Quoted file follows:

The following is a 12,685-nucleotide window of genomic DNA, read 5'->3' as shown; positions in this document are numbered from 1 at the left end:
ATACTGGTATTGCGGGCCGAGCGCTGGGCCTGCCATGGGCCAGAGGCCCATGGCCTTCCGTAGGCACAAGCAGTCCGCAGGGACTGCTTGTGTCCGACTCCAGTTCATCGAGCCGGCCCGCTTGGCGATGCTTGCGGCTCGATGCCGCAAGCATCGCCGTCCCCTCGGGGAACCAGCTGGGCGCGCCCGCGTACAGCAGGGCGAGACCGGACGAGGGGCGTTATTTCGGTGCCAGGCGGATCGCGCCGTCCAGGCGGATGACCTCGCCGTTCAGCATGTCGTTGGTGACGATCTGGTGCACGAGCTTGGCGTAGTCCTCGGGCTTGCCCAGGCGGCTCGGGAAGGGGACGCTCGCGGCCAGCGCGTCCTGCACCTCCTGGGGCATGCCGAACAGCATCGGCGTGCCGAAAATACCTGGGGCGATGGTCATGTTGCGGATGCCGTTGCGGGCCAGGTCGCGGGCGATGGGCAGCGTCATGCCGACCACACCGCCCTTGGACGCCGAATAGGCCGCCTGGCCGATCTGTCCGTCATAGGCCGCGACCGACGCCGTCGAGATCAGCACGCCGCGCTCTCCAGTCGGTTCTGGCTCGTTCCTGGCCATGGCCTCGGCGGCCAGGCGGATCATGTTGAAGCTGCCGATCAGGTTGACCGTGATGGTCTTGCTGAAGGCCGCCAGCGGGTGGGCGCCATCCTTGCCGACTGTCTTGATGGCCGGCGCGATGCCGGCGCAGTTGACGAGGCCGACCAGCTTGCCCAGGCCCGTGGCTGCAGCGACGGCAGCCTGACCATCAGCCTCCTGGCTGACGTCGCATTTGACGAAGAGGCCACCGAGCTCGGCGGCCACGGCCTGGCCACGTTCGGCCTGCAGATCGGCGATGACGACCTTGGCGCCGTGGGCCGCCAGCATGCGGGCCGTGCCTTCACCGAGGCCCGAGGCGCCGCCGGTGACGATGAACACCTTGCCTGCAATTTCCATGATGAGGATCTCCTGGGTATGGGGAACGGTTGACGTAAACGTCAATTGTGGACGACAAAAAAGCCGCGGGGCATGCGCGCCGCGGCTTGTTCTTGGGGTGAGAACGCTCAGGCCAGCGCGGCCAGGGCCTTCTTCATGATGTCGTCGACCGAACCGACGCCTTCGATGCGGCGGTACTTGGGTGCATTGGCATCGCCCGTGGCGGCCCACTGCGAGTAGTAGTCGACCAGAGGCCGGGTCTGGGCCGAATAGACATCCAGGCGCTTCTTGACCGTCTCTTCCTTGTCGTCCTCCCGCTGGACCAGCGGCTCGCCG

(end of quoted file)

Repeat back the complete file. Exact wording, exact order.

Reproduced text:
The following is a 12,685-nucleotide window of genomic DNA, read 5'->3' as shown; positions in this document are numbered from 1 at the left end:
ATACTGGTATTGCGGGCCGAGCGCTGGGCCTGCCATGGGCCAGAGGCCCATGGCCTTCCGTAGGCACAAGCAGTCCGCAGGGACTGCTTGTGTCCGACTCCAGTTCATCGAGCCGGCCCGCTTGGCGATGCTTGCGGCTCGATGCCGCAAGCATCGCCGTCCCCTCGGGGAACCAGCTGGGCGCGCCCGCGTACAGCAGGGCGAGACCGGACGAGGGGCGTTATTTCGGTGCCAGGCGGATCGCGCCGTCCAGGCGGATGACCTCGCCGTTCAGCATGTCGTTGGTGACGATCTGGTGCACGAGCTTGGCGTAGTCCTCGGGCTTGCCCAGGCGGCTCGGGAAGGGGACGCTCGCGGCCAGCGCGTCCTGCACCTCCTGGGGCATGCCGAACAGCATCGGCGTGCCGAAAATACCTGGGGCGATGGTCATGTTGCGGATGCCGTTGCGGGCCAGGTCGCGGGCGATGGGCAGCGTCATGCCGACCACACCGCCCTTGGACGCCGAATAGGCCGCCTGGCCGATCTGTCCGTCATAGGCCGCGACCGACGCCGTCGAGATCAGCACGCCGCGCTCTCCAGTCGGTTCTGGCTCGTTCCTGGCCATGGCCTCGGCGGCCAGGCGGATCATGTTGAAGCTGCCGATCAGGTTGACCGTGATGGTCTTGCTGAAGGCCGCCAGCGGGTGGGCGCCATCCTTGCCGACTGTCTTGATGGCCGGCGCGATGCCGGCGCAGTTGACGAGGCCGACCAGCTTGCCCAGGCCCGTGGCTGCAGCGACGGCAGCCTGACCATCAGCCTCCTGGCTGACGTCGCATTTGACGAAGAGGCCACCGAGCTCGGCGGCCACGGCCTGGCCACGTTCGGCCTGCAGATCGGCGATGACGACCTTGGCGCCGTGGGCCGCCAGCATGCGGGCCGTGCCTTCACCGAGGCCCGAGGCGCCGCCGGTGACGATGAACACCTTGCCTGCAATTTCCATGATGAGGATCTCCTGGGTATGGGGAACGGTTGACGTAAACGTCAATTGTGGACGACAAAAAAGCCGCGGGGCATGCGCGCCGCGGCTTGTTCTTGGGGTGAGAACGCTCAGGCCAGCGCGGCCAGGGCCTTCTTCATGATGTCGTCGACCGAACCGACGCCTTCGATGCGGCGGTACTTGGGTGCATTGGCATCGCCCGTGGCGGCCCACTGCGAGTAGTAGTCGACCAGAGGCCGGGTCTGGGCCGAATAGACATCCAGGCGCTTCTTGACCGTCTCTTCCTTGTCGTCCTCCCGCTGGACCAGCGGCTCGCCG